(#2 (permalink)) Old
Lizzie Offline
Volunteering Officer
Outside, huh?
**********
 
Lizzie's Avatar
 
Name: Lizzie
Age: 30
Gender: Female
Location: USA

Posts: 4,700
Join Date: January 5th 2009

Re: poor people and crime - June 21st 2013, 01:13 PM

I think you are missing the biggie here. Crime is not only linked to poverty, but violence as well. Violence is not “fighting the man” it’s hurting innocent people. There are large amount of violent incidents such as gang violence, rape, domestic violence and murder in poverty stricken areas of the country than anywhere else. I think that is what she meant by “scary” and I think that is what your dad is trying to refer to. Statically those who live in wealthier neighborhoods are more likely to commit ‘white collar’ crimes (money laundering, embezzlement, etc). Hence the name white collar.

Gangs are formed in poor areas by people who feel like they have nothing to lose and no one to look out for them. They come from poor neighborhoods where they feel like that cannot be successful in a career, because no one around them is successful. You rarely see gangs in a wealthy neighborhood because those children have goals. With gangs come drugs, with drugs comes addiction and a lack of respect for others and their property. It just spirals out of control.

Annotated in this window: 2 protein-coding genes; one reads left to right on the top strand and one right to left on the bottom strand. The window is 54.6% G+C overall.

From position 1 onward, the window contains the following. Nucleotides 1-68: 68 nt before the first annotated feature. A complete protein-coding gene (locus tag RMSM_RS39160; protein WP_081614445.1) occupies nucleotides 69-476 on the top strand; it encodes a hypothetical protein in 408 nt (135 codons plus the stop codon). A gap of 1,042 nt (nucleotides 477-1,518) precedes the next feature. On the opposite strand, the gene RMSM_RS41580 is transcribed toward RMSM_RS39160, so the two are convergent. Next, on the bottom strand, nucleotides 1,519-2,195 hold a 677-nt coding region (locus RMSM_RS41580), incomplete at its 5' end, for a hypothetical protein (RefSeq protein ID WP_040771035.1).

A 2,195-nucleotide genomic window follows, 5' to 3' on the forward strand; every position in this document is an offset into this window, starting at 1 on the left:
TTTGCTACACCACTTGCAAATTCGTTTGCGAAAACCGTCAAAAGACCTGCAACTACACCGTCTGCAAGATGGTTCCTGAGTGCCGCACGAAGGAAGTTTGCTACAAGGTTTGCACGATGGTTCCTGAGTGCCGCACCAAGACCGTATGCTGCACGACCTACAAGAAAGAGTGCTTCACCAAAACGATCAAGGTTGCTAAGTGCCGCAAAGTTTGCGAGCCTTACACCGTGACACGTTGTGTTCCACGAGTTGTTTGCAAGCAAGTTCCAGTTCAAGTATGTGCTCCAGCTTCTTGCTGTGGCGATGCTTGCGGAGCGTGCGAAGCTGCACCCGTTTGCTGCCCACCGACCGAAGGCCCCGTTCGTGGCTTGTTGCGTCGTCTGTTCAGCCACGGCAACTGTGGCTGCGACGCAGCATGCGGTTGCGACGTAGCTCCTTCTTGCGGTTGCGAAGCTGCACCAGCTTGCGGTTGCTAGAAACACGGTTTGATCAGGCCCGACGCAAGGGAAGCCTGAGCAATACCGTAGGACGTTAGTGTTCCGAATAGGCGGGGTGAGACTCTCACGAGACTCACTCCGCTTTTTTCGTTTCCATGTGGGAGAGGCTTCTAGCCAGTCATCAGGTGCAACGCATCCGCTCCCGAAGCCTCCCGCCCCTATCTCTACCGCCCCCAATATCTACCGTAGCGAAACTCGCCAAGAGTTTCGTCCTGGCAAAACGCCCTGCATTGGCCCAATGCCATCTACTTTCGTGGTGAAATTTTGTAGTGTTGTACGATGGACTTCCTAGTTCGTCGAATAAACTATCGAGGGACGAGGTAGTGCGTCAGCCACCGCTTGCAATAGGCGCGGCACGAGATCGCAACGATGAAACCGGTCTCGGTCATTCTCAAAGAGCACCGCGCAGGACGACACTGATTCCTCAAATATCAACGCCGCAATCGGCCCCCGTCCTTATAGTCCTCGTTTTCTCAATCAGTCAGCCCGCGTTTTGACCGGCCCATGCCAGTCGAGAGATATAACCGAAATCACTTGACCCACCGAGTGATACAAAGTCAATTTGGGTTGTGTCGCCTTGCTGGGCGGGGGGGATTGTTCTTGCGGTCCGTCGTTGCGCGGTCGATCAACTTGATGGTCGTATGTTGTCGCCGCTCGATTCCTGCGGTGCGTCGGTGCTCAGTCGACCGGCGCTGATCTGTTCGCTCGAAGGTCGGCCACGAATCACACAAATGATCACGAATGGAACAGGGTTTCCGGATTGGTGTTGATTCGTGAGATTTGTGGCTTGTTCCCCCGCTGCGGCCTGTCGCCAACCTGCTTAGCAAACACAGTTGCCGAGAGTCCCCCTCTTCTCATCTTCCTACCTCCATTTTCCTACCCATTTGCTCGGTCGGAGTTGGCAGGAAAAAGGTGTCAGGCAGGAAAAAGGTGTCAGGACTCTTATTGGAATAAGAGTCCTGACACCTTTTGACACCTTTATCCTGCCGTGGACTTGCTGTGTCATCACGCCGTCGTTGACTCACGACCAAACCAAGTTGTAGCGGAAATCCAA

So it’s not say that poor people commit more crimes, they just live in an area that attracts more violent criminals. It’s a shame really, but I think your dad’s statement is legitimate.

A little off topic, I think the real problem is that we keep creating ghettos (public housing) and we need to stop. Those are almost always a complete failure and create new poor neighborhoods. The projects, just like any other poor neighborhood, attract criminals and then they are back to square one. We need to stop grouping the poor all together.




Interested in becoming a staff member? Feel free to PM me, or apply HERE!
::Teen Help Member Since 2006::
::Staff Member for ten years::
~Blessed Be~
   
  (#3 (permalink)) Old